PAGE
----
The following morning, we prepare to head out to Shigatse, a five hour drive from Lhasa. Shigatse is the second largest city in Tibet – but with a population of only 12,000, it is actually quite small by Chinese standards. It is home to the beautiful Tashilhunpo Monastery, the traditional seat of the Danchen Lamas. Behind the monastery is a hill lined with rows of Tibetan prayer wheels and small shrines, leading upwards to a stunning view of the Shigatse Dzong. Resembling a smaller prototype of the Potala in Lhasa, the original structure of Shigatse Dzong was completely destroyed during the Cultural Revolution, and later reconstructed in 2005. After a short stay in Shigatse, we continued on to Everest the next day.
The journey to Everest Base Camp was a time-consuming and tiring one. From the city of Shigatse, it is an additional eight hours by car, often happening on long and winding roads at increasingly higher altitudes, and with frequent checkpoints. The journey for us passed by quickly as there was no shortage of distractions along the way: yaks and sheep grazing in a largely uninhabited Tibetan plateau, dramatic vistas of mountains and slopes, serene lakes and reservoirs – even a few glaciers, and finally as we neared our final destination, snow-capped peaks. When Everest first reveals itself to us, it is truly a breathtaking sight: a lone snow-capped peak far off in the distance, shrouded in mist.
5,150 meters above sea level, Everest Base Camp is a rudimentary campsite used by mountain climbers ascending and descending Mount Everest. Just a short hike away is the lesser known Rongbuk Monastery, which is claimed to be the highest monastery in the world. Though much of its original structure was destroyed during the Cultural Revolution, a lot of it was later restored. Rongbuk’s small, underground and cave-like shrine is a marvel, and the monastery’s view of the north side of Mount Everest is worth a visit in itself.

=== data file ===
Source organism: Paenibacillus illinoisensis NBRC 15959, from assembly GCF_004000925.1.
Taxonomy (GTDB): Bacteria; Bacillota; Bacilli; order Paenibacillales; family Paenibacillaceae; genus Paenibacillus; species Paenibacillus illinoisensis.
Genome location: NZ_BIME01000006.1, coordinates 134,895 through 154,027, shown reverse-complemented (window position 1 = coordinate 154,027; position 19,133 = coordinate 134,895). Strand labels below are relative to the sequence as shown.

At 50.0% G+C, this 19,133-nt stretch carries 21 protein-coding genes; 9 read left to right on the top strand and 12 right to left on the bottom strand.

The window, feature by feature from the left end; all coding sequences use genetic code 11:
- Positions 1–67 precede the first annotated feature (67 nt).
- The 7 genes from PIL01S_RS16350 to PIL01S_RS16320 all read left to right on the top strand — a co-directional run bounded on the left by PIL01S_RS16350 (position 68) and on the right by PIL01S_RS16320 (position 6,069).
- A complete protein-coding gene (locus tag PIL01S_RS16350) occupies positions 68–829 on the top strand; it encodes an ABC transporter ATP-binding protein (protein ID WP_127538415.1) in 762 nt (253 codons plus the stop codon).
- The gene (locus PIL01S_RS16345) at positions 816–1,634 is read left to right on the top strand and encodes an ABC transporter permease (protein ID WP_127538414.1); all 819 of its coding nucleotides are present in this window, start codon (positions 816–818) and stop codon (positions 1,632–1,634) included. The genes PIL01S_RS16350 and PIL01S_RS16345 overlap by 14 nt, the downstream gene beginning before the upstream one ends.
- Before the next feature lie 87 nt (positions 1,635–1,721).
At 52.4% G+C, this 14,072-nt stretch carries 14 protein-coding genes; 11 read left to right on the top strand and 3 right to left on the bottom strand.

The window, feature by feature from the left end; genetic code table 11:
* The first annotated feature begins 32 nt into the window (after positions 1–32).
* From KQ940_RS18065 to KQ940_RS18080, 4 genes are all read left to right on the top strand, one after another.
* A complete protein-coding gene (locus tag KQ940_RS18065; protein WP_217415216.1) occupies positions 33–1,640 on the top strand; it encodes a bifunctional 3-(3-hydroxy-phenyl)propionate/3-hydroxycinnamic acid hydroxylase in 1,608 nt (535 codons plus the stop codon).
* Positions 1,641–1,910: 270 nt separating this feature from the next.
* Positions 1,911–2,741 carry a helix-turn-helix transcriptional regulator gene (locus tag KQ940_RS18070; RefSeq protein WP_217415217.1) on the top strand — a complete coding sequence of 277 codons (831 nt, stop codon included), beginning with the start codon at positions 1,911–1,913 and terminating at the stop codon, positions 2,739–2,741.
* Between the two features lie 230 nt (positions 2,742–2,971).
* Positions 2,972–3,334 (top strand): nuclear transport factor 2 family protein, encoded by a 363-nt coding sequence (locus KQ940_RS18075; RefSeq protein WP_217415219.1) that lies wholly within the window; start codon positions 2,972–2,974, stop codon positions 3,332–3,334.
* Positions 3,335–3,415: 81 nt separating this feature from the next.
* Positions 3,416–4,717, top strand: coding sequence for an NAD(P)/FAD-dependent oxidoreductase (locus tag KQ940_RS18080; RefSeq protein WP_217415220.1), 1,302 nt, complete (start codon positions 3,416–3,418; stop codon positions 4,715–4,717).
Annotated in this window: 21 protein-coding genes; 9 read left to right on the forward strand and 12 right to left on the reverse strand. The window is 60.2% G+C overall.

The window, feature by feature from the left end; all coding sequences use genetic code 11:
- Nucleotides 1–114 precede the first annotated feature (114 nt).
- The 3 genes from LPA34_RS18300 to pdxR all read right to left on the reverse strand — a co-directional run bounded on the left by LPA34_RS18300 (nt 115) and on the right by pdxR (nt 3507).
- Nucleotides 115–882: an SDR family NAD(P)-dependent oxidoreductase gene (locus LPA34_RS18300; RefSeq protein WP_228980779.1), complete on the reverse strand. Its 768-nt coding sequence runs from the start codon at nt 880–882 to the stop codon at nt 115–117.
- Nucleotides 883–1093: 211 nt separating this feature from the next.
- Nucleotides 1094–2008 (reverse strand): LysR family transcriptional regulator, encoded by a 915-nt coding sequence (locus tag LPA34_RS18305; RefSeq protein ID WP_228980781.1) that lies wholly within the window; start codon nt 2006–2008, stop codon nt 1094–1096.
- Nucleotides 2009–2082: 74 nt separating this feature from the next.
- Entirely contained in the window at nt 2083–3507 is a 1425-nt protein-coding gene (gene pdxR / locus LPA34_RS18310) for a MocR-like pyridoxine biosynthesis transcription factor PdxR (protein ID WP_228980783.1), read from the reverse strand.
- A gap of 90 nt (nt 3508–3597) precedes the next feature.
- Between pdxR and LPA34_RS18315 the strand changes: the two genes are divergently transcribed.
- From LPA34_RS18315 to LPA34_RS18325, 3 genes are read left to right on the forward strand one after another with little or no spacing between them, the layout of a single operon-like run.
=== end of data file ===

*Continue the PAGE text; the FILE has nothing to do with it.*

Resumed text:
珠峰大本营位于海拔5150米上，装备简陋，供珠峰登山者和下山者临时使用。离这里不远就是鲜为人知的绒布寺，号称世界上海拔最高的寺庙。虽然寺庙诸多原始建筑在文革中遭到毁坏，但多数在后来的年间又得以修复。 绒布寺里位于下层，宛若洞穴的小神殿就像高山里的奇迹，光是从这里眺望珠峰北侧的壮 美之景，就足以吸引人来此一探。
After a night at Everest Base Camp and a short return to Shigatse, we set out for Namtso, also called Lake Nam, which is considered a holy lake in Tibet. There are five islands in the lake which pilgrims used to make spiritual pilgrimages to by walking over the frozen lake in the winter. They would then spend the year there until the following winter when the lake would freeze again. The weather famously changes rather quickly at Namtso; there was even a small threat of a snowstorm from the other side of the lake on the day we were there. After a day of exploring, we stayed overnight at the Namtso Holy Lake Guest House, a modest but fairly comfortable place with charming wall-to-wall Tibetan decorations, before setting out again for Lhasa.
Our last couple days in Lhasa marked the beginning of the rainy season, when there is typically heavy rainfall almost every night in Tibet. Leaving Lhasa in the middle of a downpour, at that precise moment, felt like a very fitting ending to an unforgettable adventure. After a long day of transfers and on arriving back in Shanghai, it took another week just to decompress and digest all the experiences from the trip. I was home, but still completely mystified by the mysterious ways of the Tibetans.